When Weekend Drinking Means Alcoholism

Drinking means alcoholism when the act of drinking is accompanied with particular behaviours. Psychologically, alcoholism is not drinking too many units over a prescribed week (although make no mistake in believing that any active alcoholic drinks LESS than this amount – it does not mean the same thing). Instead, alcoholics are psychologically and/or physiologically addicted to the drug.

One of the problems with diagnosis and treatment of this disease is that it is incredibly hard to spot in some people; alcoholism, like certain other addictions, is affected by personality, which means it is shown in various ways by different people.

And bear in mind that alcohol consumption is only classed as alcoholism when the behaviour inteferes with a person’s personal, family, work or social life. For example, an individual who cannot go into work over a sustained period of time due to inability to drive to work as they are under the influence, or chronic hangover, is likely to be experiencing alcoholism.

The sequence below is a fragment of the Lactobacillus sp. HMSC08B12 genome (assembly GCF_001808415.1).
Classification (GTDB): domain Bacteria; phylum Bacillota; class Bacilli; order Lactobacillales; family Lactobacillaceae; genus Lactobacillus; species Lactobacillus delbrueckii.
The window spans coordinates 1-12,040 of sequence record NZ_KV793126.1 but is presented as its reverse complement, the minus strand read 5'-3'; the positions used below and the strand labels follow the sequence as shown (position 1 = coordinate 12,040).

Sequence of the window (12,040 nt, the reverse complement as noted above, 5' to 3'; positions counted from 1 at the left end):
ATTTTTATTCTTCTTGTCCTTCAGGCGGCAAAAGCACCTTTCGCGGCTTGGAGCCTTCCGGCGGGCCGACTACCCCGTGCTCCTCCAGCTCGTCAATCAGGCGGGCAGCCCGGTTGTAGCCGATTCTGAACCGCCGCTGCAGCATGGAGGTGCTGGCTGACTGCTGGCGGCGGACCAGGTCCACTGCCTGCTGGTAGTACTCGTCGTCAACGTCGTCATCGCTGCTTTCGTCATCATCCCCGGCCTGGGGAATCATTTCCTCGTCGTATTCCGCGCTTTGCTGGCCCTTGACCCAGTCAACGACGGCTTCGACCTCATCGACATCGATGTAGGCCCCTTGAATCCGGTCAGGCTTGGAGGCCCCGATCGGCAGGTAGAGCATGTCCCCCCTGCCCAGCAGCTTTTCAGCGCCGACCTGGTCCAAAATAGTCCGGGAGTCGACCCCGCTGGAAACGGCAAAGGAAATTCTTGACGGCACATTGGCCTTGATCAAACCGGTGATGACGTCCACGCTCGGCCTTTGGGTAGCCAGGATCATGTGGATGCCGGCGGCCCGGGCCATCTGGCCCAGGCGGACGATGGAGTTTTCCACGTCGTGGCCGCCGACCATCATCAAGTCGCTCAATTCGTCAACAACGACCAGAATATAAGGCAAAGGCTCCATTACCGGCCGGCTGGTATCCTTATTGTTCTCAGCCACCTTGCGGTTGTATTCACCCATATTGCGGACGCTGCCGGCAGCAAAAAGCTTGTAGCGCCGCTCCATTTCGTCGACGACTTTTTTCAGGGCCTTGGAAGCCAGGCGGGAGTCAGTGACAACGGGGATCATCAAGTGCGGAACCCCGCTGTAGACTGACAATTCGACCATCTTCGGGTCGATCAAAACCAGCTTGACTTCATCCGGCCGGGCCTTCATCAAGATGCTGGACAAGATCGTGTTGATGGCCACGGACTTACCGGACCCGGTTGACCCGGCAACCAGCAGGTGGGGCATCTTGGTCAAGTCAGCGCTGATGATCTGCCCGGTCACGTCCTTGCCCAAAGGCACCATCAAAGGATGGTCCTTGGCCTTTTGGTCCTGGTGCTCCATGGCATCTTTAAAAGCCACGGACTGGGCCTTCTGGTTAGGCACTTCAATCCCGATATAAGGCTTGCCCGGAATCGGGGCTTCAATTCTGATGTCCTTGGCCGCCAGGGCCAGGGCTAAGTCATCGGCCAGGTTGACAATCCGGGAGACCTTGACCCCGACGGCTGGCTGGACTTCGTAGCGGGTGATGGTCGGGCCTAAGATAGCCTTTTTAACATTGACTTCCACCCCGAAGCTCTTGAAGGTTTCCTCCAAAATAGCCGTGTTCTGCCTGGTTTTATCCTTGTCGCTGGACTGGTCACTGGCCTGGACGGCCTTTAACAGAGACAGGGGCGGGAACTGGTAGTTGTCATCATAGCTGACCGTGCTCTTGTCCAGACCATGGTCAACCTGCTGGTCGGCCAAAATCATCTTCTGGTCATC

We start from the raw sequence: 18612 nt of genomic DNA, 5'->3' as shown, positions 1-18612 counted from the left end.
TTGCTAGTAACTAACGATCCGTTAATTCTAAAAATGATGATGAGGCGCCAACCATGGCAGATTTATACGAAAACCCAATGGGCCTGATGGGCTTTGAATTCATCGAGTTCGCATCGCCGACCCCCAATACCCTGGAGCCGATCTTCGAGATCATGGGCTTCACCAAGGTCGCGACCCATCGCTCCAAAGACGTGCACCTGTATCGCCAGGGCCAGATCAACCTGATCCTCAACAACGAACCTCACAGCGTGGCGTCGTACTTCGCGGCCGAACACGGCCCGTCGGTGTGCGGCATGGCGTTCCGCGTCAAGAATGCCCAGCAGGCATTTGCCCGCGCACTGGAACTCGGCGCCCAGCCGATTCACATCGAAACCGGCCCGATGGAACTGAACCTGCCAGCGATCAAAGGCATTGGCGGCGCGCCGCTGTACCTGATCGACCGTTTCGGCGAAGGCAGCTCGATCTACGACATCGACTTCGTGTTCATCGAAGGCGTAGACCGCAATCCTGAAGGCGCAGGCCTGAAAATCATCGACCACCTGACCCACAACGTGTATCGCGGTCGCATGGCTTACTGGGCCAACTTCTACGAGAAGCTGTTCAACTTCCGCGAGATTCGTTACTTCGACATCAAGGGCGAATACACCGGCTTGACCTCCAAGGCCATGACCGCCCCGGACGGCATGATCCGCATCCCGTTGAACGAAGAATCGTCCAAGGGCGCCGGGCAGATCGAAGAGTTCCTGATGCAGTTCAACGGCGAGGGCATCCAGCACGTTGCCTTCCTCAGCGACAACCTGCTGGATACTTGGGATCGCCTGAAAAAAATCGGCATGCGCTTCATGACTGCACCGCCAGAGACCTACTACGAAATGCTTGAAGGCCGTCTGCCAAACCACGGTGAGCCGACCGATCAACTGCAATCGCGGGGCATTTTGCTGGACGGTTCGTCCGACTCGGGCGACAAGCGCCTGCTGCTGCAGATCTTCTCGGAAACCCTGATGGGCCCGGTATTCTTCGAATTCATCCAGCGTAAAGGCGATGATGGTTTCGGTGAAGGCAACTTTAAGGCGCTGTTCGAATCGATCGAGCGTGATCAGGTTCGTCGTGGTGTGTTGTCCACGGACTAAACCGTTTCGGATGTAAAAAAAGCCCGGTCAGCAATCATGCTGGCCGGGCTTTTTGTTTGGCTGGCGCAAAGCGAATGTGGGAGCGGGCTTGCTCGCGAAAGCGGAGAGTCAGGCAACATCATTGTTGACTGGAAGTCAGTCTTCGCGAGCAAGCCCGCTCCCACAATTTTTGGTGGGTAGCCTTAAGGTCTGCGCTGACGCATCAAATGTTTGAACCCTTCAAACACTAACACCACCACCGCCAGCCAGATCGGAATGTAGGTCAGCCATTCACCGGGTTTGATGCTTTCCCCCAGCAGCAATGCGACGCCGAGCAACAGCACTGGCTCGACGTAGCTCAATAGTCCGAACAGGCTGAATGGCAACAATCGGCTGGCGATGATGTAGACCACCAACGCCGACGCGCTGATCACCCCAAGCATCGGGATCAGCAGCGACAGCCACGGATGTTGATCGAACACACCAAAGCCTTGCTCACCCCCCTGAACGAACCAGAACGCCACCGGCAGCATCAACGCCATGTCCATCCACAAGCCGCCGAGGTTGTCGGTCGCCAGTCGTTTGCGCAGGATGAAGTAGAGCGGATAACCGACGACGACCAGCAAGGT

The following are broad characteristics of alcohol addiction (some are not always present):

– An inability to control drinking patterns, i.e. cannot say ‘no’ to an alcoholic beverage, even when perhaps earlier in the day they have addressed in thought a need to cut down for health/financial/other reasons;

– Self-denial about the problem, or denying the problem is there to friends and family (this is often the case with all addictions; people feel guilty when they lose control over a certain behavioural pattern);

– There are also obviously some of the biological effects of alcohol intoxication which might be prevalent amongst alcoholics. The best example of this is perhaps insomnia, which can be caused for two reasons: A) because alcohol itself is a stimulant, and B) withdrawl from alcohol can of course cause insomnia due to cravings, much like nicotine withdrawl. Chronic depression and anxiety may also be common;

– Other symptoms, such as stupor (or tardiness), absence at work or place of education, frequent intoxication, etc., are also case-dependent examples;

– The “blue shakes”, whereby individuals experience shaky hands when experiencing alcohol withdrawl are indicative of biological addiction to the drug.